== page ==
By Nafisa Abubakar Zaki – Gender, Social Inclusion & Community Engagement Advisor – IHP Kebbi State, Nigeria
The importance of girl-child education cannot be over emphasized. Yet, it is an issue in northern Nigeria. In Kebbi, for example, 26.1% of girls complete primary school as opposed to 35.9%; for secondary school its 12.9% and 24.4% respectively (MICS, 2011).
One of the main objectives of conditional cash transfer programs as stated by UNICEF in 2018, is to promote girl-child education and to complement government’s effort in educating children. Cash transfer programs can help empower families and improve girls’ enrolment in schools (The Guardian, 2018).
To me, an educated girl is one of the key instruments and a driving force to eradicate illiteracy, poverty, gender-based violence, maternal and child death, communal crisis, fistula, HIV/AIDS, and above all early marriage. However, educating a child must go beyond enrollment to actual attendance and eventual completion.
In Kebbi, IHP and lead gender and social inclusion partner WI-HER, facilitated a 2-day conditional cash transfer roundtable review meeting to explore options with the Kebbi State Ministry of Health, Ministry of Education, Ministry of Women Affairs and Social Development, Ministry of Budget and Economic Planning, and PROACT-OXFAM to determine if existing cash transfer programs can also address girls’ retention in school, and help reduce child marriage.
In my opinion, Nigeria has received large investments from the global health community and there are various cash transfer programs in the Kebbi State, yet they have had little impact especially on MNCH. To sustain investments in the health sector and continue to improve health outcomes, the State will need to improve budget execution and expenditure, increase domestic funding for health, increase local capacity, and find local solutions to persistent challenges.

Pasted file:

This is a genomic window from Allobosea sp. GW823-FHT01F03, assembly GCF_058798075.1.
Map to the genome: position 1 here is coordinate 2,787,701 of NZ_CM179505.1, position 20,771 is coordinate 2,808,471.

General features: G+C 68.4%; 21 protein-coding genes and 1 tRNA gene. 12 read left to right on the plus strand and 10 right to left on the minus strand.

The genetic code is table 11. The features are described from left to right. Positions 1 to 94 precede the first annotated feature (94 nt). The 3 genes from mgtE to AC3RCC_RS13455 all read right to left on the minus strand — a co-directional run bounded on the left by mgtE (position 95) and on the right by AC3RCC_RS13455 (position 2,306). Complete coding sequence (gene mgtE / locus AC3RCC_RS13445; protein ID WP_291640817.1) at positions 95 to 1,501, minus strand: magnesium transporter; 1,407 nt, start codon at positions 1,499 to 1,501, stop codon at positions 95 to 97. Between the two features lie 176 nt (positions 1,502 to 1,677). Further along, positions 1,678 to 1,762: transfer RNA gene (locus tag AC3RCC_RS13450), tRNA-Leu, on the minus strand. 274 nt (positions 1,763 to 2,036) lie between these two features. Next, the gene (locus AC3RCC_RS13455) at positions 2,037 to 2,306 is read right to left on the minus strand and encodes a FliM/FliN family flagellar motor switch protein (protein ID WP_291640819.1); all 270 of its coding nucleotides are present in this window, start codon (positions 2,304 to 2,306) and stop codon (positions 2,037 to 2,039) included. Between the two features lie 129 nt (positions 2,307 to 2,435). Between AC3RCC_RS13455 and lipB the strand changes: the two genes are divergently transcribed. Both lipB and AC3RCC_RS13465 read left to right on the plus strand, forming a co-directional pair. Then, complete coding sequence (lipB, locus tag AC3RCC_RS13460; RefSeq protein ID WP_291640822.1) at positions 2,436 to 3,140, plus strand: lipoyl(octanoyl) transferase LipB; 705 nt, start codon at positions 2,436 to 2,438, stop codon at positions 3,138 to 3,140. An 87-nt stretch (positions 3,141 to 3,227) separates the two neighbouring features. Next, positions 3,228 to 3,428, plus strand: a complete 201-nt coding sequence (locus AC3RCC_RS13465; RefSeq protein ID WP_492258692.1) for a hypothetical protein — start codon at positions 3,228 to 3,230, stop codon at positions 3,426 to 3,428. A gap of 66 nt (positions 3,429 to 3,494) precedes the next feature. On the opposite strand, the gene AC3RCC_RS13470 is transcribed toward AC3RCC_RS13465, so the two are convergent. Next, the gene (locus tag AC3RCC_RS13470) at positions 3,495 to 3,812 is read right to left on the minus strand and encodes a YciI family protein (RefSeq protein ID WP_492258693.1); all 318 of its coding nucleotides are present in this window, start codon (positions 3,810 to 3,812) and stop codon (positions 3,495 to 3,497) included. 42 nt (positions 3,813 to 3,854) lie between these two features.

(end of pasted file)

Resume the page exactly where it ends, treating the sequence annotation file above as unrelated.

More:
During the CCT roundtable review meeting, synergy was created between stakeholders and managers of all CCT programs in the State (and further, I learned more about the potential reach of CCT programs). We learned that cash transfer programs in Kebbi State vary depending on the Ministry or organization that leads the implementation. Some are conditional while others are non-conditional cash transfer program(s). By establishing strong systems, Kebbi State will be better able to achieve (without ﬁnancial hardship) sustained, equitable access to quality, high-impact reproductive, maternal, newborn, and child health plus nutrition and malaria (RMNCH+NM) services responsive to people’s needs.
We also learned that marginalized groups (like fistula clients and childbirth spacing clients) were often not included in cash transfer programs. The meeting’s dialogue led to the recommended that marginalized groups should be included in among the beneficiaries to reduce their poverty level, encourage continuous patronage of health services, and encourage others to patronize such services. Participants also agreed that all funds for cash transfer programs should be in one basket managed by State Ministry of Budget and Economic Planning for proper and uniform implementation.
I believe that if implemented well, CCT programs can address girls’ retention in school, and thus reduce child marriage in Kebbi State and Nigeria as a whole.
The USAID Integrated Health Program (IHP), led by Palladium, currently provides technical assistance to three States in Nigeria – Kebbi, Bauchi, and Sokoto – to strengthen health systems and improve access to and quality of RMNCH+NM and primary health care services. Expert gender integration and social inclusion partner, WI-HER, LLC, leads efforts that promote equitable services that reach the most marginalized populations while working to advance IHP goals and objectives.